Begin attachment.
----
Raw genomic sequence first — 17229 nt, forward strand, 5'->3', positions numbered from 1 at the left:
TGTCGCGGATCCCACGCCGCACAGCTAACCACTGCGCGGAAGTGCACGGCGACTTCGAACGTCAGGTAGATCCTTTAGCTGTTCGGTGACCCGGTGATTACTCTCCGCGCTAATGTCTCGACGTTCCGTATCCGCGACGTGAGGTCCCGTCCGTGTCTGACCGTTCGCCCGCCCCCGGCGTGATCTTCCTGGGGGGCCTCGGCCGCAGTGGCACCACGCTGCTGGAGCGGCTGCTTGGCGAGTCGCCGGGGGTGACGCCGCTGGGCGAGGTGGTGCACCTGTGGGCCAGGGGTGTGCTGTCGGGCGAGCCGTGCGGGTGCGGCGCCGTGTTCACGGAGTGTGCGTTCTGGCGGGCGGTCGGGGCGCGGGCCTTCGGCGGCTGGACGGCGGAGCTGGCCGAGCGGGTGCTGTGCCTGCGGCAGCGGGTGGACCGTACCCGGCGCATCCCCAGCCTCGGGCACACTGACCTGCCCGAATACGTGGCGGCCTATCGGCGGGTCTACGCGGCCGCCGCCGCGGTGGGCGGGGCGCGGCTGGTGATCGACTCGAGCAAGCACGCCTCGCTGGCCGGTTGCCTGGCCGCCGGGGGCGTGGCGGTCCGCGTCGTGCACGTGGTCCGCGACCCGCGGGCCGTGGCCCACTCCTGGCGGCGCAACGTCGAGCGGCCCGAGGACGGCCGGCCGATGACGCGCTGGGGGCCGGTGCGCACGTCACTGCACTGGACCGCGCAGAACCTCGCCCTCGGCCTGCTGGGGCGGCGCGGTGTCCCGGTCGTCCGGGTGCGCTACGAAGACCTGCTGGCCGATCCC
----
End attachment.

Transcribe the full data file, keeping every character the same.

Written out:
Raw genomic sequence first — 17229 nt, forward strand, 5'->3', positions numbered from 1 at the left:
TGTCGCGGATCCCACGCCGCACAGCTAACCACTGCGCGGAAGTGCACGGCGACTTCGAACGTCAGGTAGATCCTTTAGCTGTTCGGTGACCCGGTGATTACTCTCCGCGCTAATGTCTCGACGTTCCGTATCCGCGACGTGAGGTCCCGTCCGTGTCTGACCGTTCGCCCGCCCCCGGCGTGATCTTCCTGGGGGGCCTCGGCCGCAGTGGCACCACGCTGCTGGAGCGGCTGCTTGGCGAGTCGCCGGGGGTGACGCCGCTGGGCGAGGTGGTGCACCTGTGGGCCAGGGGTGTGCTGTCGGGCGAGCCGTGCGGGTGCGGCGCCGTGTTCACGGAGTGTGCGTTCTGGCGGGCGGTCGGGGCGCGGGCCTTCGGCGGCTGGACGGCGGAGCTGGCCGAGCGGGTGCTGTGCCTGCGGCAGCGGGTGGACCGTACCCGGCGCATCCCCAGCCTCGGGCACACTGACCTGCCCGAATACGTGGCGGCCTATCGGCGGGTCTACGCGGCCGCCGCCGCGGTGGGCGGGGCGCGGCTGGTGATCGACTCGAGCAAGCACGCCTCGCTGGCCGGTTGCCTGGCCGCCGGGGGCGTGGCGGTCCGCGTCGTGCACGTGGTCCGCGACCCGCGGGCCGTGGCCCACTCCTGGCGGCGCAACGTCGAGCGGCCCGAGGACGGCCGGCCGATGACGCGCTGGGGGCCGGTGCGCACGTCACTGCACTGGACCGCGCAGAACCTCGCCCTCGGCCTGCTGGGGCGGCGCGGTGTCCCGGTCGTCCGGGTGCGCTACGAAGACCTGCTGGCCGATCCC